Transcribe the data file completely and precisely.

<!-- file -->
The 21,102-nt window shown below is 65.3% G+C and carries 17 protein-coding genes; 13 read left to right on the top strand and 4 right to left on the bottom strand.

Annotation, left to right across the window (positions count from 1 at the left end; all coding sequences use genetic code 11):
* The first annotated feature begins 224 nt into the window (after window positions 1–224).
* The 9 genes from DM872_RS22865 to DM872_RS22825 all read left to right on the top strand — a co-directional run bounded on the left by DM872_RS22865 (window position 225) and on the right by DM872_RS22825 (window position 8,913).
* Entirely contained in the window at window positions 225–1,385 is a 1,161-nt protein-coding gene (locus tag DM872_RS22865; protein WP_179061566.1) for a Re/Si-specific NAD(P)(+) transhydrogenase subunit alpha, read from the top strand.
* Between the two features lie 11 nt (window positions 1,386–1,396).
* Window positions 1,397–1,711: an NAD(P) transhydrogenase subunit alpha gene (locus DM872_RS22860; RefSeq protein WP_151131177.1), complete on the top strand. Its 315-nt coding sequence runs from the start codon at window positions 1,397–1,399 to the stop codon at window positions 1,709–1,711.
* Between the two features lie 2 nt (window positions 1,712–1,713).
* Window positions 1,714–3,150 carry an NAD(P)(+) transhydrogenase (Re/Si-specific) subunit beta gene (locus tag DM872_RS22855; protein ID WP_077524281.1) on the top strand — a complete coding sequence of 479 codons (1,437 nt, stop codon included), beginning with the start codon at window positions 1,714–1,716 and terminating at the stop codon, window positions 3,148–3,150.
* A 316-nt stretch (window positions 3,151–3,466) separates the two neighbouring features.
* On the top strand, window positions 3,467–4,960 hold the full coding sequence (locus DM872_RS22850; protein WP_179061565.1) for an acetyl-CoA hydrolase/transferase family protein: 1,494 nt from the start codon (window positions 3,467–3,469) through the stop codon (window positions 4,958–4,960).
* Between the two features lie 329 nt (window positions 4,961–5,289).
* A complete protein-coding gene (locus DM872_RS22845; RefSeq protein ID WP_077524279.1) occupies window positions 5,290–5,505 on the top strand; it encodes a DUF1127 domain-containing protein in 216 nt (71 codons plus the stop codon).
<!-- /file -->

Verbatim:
The 21,102-nt window shown below is 65.3% G+C and carries 17 protein-coding genes; 13 read left to right on the top strand and 4 right to left on the bottom strand.

Annotation, left to right across the window (positions count from 1 at the left end; all coding sequences use genetic code 11):
* The first annotated feature begins 224 nt into the window (after window positions 1–224).
* The 9 genes from DM872_RS22865 to DM872_RS22825 all read left to right on the top strand — a co-directional run bounded on the left by DM872_RS22865 (window position 225) and on the right by DM872_RS22825 (window position 8,913).
* Entirely contained in the window at window positions 225–1,385 is a 1,161-nt protein-coding gene (locus tag DM872_RS22865; protein WP_179061566.1) for a Re/Si-specific NAD(P)(+) transhydrogenase subunit alpha, read from the top strand.
* Between the two features lie 11 nt (window positions 1,386–1,396).
* Window positions 1,397–1,711: an NAD(P) transhydrogenase subunit alpha gene (locus DM872_RS22860; RefSeq protein WP_151131177.1), complete on the top strand. Its 315-nt coding sequence runs from the start codon at window positions 1,397–1,399 to the stop codon at window positions 1,709–1,711.
* Between the two features lie 2 nt (window positions 1,712–1,713).
* Window positions 1,714–3,150 carry an NAD(P)(+) transhydrogenase (Re/Si-specific) subunit beta gene (locus tag DM872_RS22855; protein ID WP_077524281.1) on the top strand — a complete coding sequence of 479 codons (1,437 nt, stop codon included), beginning with the start codon at window positions 1,714–1,716 and terminating at the stop codon, window positions 3,148–3,150.
* A 316-nt stretch (window positions 3,151–3,466) separates the two neighbouring features.
* On the top strand, window positions 3,467–4,960 hold the full coding sequence (locus DM872_RS22850; protein WP_179061565.1) for an acetyl-CoA hydrolase/transferase family protein: 1,494 nt from the start codon (window positions 3,467–3,469) through the stop codon (window positions 4,958–4,960).
* Between the two features lie 329 nt (window positions 4,961–5,289).
* A complete protein-coding gene (locus DM872_RS22845; RefSeq protein ID WP_077524279.1) occupies window positions 5,290–5,505 on the top strand; it encodes a DUF1127 domain-containing protein in 216 nt (71 codons plus the stop codon).